In terms of how we could harness that energy specifically, I think we need to think about how do you create a system that’s more amenable to this broader set of people running for office and having a chance to win office. We could, for example, try to reorganize Congress and give Congress more capacity so that individual legislators can do more—fund more, give members of Congress more staff, take away some of the resources from leadership and give it back to committees—so that we could have a plausible story that if you run and you win, you actually do have this chance to develop your own policy area, become an expert, and impact legislation more.

Of course, we could also pay people more, to be in Congress. I would not advocate for doing that directly, but we could consider something more reasonable where, for example, we say we’re going to raise congressional salaries in the future if the following conditions of success are met. We could create an independent commission to make those decisions, so that legislators don’t have to vote on it themselves.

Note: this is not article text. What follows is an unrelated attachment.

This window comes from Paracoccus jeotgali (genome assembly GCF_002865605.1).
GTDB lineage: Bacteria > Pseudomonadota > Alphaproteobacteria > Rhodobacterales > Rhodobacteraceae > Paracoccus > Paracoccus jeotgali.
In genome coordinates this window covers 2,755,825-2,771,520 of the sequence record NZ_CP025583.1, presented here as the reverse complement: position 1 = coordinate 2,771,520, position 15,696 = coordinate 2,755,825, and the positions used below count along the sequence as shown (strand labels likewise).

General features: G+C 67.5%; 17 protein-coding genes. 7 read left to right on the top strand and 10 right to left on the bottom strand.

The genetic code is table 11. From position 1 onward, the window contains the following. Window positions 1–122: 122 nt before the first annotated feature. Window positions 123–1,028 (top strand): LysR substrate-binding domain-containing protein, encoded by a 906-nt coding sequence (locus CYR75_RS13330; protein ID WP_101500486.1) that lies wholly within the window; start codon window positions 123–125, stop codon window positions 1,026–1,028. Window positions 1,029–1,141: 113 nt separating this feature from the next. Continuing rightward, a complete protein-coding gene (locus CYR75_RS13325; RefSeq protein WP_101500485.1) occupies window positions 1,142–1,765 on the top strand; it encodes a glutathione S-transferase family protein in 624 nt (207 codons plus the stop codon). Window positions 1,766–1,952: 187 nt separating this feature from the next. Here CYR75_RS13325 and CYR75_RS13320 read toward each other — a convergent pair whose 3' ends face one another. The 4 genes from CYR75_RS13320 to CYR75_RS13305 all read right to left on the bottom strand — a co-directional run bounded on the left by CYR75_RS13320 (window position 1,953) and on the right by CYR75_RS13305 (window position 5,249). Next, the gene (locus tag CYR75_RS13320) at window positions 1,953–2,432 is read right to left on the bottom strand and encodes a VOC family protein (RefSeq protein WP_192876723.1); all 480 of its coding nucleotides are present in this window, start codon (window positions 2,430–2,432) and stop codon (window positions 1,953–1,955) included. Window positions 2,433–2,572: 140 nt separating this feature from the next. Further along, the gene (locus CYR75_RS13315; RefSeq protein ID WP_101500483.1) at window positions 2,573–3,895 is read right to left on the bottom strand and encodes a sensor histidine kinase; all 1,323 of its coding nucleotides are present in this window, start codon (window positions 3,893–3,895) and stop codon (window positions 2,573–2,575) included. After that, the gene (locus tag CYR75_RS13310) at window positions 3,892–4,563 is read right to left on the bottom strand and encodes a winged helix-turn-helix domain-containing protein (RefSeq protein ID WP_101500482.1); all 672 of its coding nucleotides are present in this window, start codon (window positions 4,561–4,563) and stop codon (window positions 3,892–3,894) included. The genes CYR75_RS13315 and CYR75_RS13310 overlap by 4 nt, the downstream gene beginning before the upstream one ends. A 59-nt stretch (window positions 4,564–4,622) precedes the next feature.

We could change the way elections work. I’m not a lawyer, and we would definitely need some lawyers to figure this out because there’re constitutional issues. But I think some of the most basic and critical things we could do is to commit candidates to not having to spend all their time fundraising. If you talk to people who are running or who are considering running, their number one complaint is always that they have to spend all day dialing for dollars and they feel like they can’t stop because they know their opponents are, whether that’s in the primary or in the general election. So, you have to create a system where I’m willing to stop dialing for dollars because I know my opponent also is. That might take the form of a self-enforcing compact where a bunch of people come together and sign something saying, “I’m not going to fundraise this much”—it doesn’t necessarily need to be a legal change. But one way or another, I think we need something to make people who are thinking of running for office see that they’re not going to have to spend all their time fundraising.